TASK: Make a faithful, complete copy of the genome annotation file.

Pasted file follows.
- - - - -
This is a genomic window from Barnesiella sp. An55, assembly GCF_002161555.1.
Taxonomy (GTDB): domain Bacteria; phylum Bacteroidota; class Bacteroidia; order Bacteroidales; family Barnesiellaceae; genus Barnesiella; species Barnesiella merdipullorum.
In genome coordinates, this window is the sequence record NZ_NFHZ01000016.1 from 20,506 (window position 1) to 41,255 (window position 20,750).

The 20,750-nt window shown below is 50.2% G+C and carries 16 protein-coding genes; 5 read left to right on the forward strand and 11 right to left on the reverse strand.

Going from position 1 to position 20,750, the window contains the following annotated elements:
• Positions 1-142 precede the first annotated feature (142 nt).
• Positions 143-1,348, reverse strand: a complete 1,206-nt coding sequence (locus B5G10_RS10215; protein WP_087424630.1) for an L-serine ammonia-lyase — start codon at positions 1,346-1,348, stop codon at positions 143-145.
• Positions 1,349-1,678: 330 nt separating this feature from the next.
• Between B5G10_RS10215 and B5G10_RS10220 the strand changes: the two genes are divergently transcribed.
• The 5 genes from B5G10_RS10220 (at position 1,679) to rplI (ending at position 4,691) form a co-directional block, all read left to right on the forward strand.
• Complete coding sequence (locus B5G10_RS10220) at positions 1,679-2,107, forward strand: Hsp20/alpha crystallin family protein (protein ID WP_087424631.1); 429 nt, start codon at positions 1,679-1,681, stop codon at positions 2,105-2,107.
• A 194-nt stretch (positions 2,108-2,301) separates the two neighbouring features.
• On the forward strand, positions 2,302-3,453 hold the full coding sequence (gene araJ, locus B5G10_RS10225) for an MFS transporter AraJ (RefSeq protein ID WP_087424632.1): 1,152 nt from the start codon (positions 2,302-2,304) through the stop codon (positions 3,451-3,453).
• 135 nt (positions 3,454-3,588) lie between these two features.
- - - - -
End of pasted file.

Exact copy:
This is a genomic window from Barnesiella sp. An55, assembly GCF_002161555.1.
Taxonomy (GTDB): domain Bacteria; phylum Bacteroidota; class Bacteroidia; order Bacteroidales; family Barnesiellaceae; genus Barnesiella; species Barnesiella merdipullorum.
In genome coordinates, this window is the sequence record NZ_NFHZ01000016.1 from 20,506 (window position 1) to 41,255 (window position 20,750).

The 20,750-nt window shown below is 50.2% G+C and carries 16 protein-coding genes; 5 read left to right on the forward strand and 11 right to left on the reverse strand.

Going from position 1 to position 20,750, the window contains the following annotated elements:
• Positions 1-142 precede the first annotated feature (142 nt).
• Positions 143-1,348, reverse strand: a complete 1,206-nt coding sequence (locus B5G10_RS10215; protein WP_087424630.1) for an L-serine ammonia-lyase — start codon at positions 1,346-1,348, stop codon at positions 143-145.
• Positions 1,349-1,678: 330 nt separating this feature from the next.
• Between B5G10_RS10215 and B5G10_RS10220 the strand changes: the two genes are divergently transcribed.
• The 5 genes from B5G10_RS10220 (at position 1,679) to rplI (ending at position 4,691) form a co-directional block, all read left to right on the forward strand.
• Complete coding sequence (locus B5G10_RS10220) at positions 1,679-2,107, forward strand: Hsp20/alpha crystallin family protein (protein ID WP_087424631.1); 429 nt, start codon at positions 1,679-1,681, stop codon at positions 2,105-2,107.
• A 194-nt stretch (positions 2,108-2,301) separates the two neighbouring features.
• On the forward strand, positions 2,302-3,453 hold the full coding sequence (gene araJ, locus B5G10_RS10225) for an MFS transporter AraJ (RefSeq protein ID WP_087424632.1): 1,152 nt from the start codon (positions 2,302-2,304) through the stop codon (positions 3,451-3,453).
• 135 nt (positions 3,454-3,588) lie between these two features.